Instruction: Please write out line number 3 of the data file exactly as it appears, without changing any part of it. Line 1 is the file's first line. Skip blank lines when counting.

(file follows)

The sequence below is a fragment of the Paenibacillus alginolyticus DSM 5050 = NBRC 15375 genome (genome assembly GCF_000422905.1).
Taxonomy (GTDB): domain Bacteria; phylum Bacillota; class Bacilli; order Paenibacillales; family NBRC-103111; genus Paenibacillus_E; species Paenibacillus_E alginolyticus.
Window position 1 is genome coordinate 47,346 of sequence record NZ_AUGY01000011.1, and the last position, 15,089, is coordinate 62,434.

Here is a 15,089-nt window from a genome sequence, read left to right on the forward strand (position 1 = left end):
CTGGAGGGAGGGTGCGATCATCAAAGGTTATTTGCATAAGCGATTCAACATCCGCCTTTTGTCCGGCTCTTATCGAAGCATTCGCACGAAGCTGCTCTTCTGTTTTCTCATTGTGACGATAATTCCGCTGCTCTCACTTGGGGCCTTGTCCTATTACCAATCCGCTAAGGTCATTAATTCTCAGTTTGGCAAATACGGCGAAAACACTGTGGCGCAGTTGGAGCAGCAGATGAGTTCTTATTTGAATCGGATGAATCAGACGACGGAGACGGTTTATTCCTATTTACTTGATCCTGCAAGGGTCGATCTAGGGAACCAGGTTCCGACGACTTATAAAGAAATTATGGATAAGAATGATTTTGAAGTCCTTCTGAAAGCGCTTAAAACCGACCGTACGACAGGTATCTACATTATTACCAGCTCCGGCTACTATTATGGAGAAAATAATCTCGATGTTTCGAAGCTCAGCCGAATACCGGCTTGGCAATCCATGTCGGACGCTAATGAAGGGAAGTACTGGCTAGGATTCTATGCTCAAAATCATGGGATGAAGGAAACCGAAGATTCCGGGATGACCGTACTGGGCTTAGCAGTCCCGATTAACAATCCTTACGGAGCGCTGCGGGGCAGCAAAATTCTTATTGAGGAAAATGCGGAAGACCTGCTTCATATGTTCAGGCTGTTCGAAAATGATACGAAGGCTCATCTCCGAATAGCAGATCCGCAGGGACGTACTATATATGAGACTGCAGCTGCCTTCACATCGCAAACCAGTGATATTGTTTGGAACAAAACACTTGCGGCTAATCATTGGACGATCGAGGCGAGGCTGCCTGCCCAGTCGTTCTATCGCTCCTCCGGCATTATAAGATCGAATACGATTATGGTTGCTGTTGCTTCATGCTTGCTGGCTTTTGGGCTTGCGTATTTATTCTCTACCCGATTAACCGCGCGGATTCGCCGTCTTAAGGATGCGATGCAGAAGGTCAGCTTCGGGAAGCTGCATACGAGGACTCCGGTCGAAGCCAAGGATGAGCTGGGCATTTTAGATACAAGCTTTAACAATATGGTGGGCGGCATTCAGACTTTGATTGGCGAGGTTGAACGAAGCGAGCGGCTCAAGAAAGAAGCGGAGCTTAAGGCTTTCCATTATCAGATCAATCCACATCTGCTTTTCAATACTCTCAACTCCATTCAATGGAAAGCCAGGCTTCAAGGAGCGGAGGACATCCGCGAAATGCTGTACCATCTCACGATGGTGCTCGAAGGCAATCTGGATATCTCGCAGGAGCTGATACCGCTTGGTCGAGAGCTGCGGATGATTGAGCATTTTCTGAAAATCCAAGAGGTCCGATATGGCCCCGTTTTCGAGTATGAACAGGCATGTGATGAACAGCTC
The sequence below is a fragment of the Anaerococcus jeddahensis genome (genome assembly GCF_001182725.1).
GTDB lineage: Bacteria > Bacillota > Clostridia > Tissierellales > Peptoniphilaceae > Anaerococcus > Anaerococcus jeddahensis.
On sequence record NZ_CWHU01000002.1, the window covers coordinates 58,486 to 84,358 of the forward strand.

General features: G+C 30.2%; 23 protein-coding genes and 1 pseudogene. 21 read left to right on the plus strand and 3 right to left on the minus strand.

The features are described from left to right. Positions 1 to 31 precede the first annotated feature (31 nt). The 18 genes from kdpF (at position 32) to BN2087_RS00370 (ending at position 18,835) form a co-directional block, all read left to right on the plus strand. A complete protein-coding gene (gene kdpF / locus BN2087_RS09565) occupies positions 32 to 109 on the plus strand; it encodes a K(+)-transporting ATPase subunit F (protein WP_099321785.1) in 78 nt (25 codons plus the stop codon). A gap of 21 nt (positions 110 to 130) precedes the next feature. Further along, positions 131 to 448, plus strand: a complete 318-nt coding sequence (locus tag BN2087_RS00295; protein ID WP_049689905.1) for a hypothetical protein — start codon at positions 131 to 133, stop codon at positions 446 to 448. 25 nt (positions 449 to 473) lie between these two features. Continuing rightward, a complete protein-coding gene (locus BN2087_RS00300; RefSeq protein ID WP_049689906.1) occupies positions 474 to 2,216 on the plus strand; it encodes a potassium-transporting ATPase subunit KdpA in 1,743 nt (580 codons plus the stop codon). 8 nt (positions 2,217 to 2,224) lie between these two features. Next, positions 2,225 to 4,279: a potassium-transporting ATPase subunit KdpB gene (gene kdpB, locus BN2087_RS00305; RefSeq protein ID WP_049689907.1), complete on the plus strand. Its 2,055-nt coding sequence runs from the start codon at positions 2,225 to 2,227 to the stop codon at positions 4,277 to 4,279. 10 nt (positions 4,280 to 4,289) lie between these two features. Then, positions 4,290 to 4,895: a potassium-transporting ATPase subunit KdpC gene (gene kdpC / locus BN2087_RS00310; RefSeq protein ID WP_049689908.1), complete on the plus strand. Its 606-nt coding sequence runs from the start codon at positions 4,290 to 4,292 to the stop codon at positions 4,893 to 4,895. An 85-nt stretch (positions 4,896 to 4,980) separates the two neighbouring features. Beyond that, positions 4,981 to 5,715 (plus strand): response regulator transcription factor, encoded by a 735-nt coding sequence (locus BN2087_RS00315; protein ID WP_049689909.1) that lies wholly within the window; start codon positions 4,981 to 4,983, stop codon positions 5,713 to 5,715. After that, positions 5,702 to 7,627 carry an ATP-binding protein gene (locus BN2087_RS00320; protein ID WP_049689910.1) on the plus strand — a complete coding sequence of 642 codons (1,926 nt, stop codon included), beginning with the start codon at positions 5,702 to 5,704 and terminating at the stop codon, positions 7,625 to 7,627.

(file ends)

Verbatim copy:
Window position 1 is genome coordinate 47,346 of sequence record NZ_AUGY01000011.1, and the last position, 15,089, is coordinate 62,434.